State – a system of relations by which jurisdiction and authority are devised and maintained by a community of politically organized people aiming to secure the prevalence of justice via self-imposed law

    This page is continued from Law >>>> Litigation Terms for Types of Persons >>>> Types of Parties >>>> Artificial Persons >>>>

Note:  This page primarily deals the with body politic known as a state (noun) — not the adjective, as in:

state:
adjective

1. Pertaining to a State of the United States.

2. Pertaining to government generally. [1]

state:
n. (16c)

l. The political system of a body of people who are politically organized; the system of rules by which jurisdiction and authority are exercised over such a body of people. <separation of church and state>. — aka political society; nonsovereign statedependent state.  Cf. NATION. [2]

1. A body politic or society of women and men united for the purpose of promoting their mutual safety through their combined strength, occupying a definite territory, and organized under one government; people, territory, and government considered in combination; a nation.  
     See sovereign state.

2. A state of the United States. [1]

1. A body politic or society of men united together for the purpose of promoting their mutual safety and advantage by their combined strength, occupying a definite territory, and politically organized under one government.  McLaughlin y Poucher, 127 Conn 441, 17 A2d 767.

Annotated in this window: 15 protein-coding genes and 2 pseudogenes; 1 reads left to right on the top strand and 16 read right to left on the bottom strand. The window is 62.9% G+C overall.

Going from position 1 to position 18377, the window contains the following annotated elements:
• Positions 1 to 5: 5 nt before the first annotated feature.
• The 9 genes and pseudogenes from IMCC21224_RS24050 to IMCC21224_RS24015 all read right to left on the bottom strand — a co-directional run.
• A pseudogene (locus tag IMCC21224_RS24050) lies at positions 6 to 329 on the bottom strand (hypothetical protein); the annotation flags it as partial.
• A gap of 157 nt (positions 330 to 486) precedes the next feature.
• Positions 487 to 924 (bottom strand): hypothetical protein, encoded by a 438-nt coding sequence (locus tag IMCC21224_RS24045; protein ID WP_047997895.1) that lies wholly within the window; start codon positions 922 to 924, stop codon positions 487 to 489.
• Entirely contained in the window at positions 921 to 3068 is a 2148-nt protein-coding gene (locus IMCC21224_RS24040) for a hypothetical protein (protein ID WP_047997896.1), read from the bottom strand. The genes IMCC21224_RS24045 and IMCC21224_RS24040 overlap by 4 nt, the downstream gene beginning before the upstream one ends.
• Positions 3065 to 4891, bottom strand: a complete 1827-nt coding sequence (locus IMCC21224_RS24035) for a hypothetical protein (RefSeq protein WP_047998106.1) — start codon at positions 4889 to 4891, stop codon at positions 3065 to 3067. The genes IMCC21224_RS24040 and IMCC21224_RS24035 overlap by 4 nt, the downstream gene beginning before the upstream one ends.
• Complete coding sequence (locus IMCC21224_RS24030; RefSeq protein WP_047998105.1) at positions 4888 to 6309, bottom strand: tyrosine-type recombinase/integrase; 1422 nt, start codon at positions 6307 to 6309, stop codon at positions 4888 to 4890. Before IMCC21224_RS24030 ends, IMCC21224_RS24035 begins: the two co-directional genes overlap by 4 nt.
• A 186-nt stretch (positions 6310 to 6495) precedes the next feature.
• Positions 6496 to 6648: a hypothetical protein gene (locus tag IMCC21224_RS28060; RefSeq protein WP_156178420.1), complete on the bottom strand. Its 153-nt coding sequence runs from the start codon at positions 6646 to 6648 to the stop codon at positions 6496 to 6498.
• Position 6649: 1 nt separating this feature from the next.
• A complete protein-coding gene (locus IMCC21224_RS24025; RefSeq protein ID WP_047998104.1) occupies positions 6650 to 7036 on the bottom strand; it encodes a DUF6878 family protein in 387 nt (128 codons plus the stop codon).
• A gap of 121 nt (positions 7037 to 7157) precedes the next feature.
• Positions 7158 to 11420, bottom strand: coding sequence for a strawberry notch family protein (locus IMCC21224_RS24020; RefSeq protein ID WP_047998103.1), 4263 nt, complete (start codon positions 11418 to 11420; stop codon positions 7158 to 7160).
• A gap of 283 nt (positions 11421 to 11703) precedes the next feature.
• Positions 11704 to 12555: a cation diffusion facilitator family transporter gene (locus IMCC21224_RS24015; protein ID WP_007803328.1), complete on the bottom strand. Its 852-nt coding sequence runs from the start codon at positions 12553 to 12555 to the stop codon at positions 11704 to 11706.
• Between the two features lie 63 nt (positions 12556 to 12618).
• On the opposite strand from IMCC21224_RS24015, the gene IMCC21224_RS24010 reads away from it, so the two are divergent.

People, territory, and government considered in combination. Texas v White (US) 7 Wall 700, 19 L Ed 227, ovrld on other grounds 113 US 476, 28 L Ed 1044, 5 S Ct 588.

A complete body of free persons united together for their common benefit, to enjoy peaceably what is their own, and to do justice to others.  Chisholm v Georgia (US) 2 Dall 419, 1 L Ed 440.

Under the United States Constitution: — a political community of free citizens, occupying a territory of defined boundaries, and organized under a government sanction and limited by a written constitution, and established by the consent of the governed. Coyle v Smith, 221 US 559, 55 L Ed 853, 31 S Ct 688.

For the purposes of the Fair Labor Standards Act, any state of the United States, the District of Columbia, or any territory or possession of the United States, 29 USC §203(c).
     See sovereign state. [3]

     Excerpt from Theodore D. Woolsey’s Introduction to the Study of International Law (5th ed. 1878):

     “A STATE is a community of persons living within certain limits of territory, under a permanent organization which aims to secure the prevalence of justice by self-imposed law.  The organ of the state by which its relations with other states are managed is the government. [2]

     Excerpt from John Salmond’s Jurisprudence (Glanville L. Williams ed., 10th ed. 1947):

     “A state or political society is an association of human beings established for the attainment of certain ends by certain means.  It is the most important of all the various kinds of society in which men unite, being indeed the necessary basis and condition of peace, order, and civilization.  What then is the difference between this and other forms of association?  In what does the state differ from such other societies as a church, a university, a joint-stock company, or a trade union?  The difference is clearly one of function.  The state must be defined by reference to such of its activities and purposes as are essential and characteristic. [4]